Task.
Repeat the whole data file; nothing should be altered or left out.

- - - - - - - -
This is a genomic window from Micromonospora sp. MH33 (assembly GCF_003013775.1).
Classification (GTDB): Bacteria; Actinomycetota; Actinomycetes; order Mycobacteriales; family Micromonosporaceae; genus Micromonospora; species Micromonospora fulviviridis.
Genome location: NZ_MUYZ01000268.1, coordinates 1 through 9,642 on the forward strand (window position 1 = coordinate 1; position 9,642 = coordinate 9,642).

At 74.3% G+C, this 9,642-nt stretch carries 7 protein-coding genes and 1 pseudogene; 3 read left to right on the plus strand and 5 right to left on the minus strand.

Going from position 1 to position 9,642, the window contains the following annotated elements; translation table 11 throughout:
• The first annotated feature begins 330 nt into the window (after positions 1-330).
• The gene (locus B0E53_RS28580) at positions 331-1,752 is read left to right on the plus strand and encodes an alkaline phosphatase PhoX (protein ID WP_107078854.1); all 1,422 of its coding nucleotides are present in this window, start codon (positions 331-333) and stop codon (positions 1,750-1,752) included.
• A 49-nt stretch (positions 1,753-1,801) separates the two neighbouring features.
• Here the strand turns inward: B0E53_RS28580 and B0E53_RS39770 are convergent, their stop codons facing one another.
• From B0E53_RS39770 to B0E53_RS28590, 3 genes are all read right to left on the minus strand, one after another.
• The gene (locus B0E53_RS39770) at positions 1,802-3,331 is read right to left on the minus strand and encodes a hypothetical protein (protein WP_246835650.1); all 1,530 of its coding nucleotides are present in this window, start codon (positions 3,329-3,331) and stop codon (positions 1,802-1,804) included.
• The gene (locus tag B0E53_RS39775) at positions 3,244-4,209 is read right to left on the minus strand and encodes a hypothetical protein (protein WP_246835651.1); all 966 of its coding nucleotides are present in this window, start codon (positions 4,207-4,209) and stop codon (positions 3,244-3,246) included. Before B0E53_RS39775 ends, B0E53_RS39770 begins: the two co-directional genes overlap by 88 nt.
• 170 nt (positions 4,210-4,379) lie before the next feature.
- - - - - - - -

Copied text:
This is a genomic window from Micromonospora sp. MH33 (assembly GCF_003013775.1).
Classification (GTDB): Bacteria; Actinomycetota; Actinomycetes; order Mycobacteriales; family Micromonosporaceae; genus Micromonospora; species Micromonospora fulviviridis.
Genome location: NZ_MUYZ01000268.1, coordinates 1 through 9,642 on the forward strand (window position 1 = coordinate 1; position 9,642 = coordinate 9,642).

At 74.3% G+C, this 9,642-nt stretch carries 7 protein-coding genes and 1 pseudogene; 3 read left to right on the plus strand and 5 right to left on the minus strand.

Going from position 1 to position 9,642, the window contains the following annotated elements; translation table 11 throughout:
• The first annotated feature begins 330 nt into the window (after positions 1-330).
• The gene (locus B0E53_RS28580) at positions 331-1,752 is read left to right on the plus strand and encodes an alkaline phosphatase PhoX (protein ID WP_107078854.1); all 1,422 of its coding nucleotides are present in this window, start codon (positions 331-333) and stop codon (positions 1,750-1,752) included.
• A 49-nt stretch (positions 1,753-1,801) separates the two neighbouring features.
• Here the strand turns inward: B0E53_RS28580 and B0E53_RS39770 are convergent, their stop codons facing one another.
• From B0E53_RS39770 to B0E53_RS28590, 3 genes are all read right to left on the minus strand, one after another.
• The gene (locus B0E53_RS39770) at positions 1,802-3,331 is read right to left on the minus strand and encodes a hypothetical protein (protein WP_246835650.1); all 1,530 of its coding nucleotides are present in this window, start codon (positions 3,329-3,331) and stop codon (positions 1,802-1,804) included.
• The gene (locus tag B0E53_RS39775) at positions 3,244-4,209 is read right to left on the minus strand and encodes a hypothetical protein (protein WP_246835651.1); all 966 of its coding nucleotides are present in this window, start codon (positions 4,207-4,209) and stop codon (positions 3,244-3,246) included. Before B0E53_RS39775 ends, B0E53_RS39770 begins: the two co-directional genes overlap by 88 nt.
• 170 nt (positions 4,210-4,379) lie before the next feature.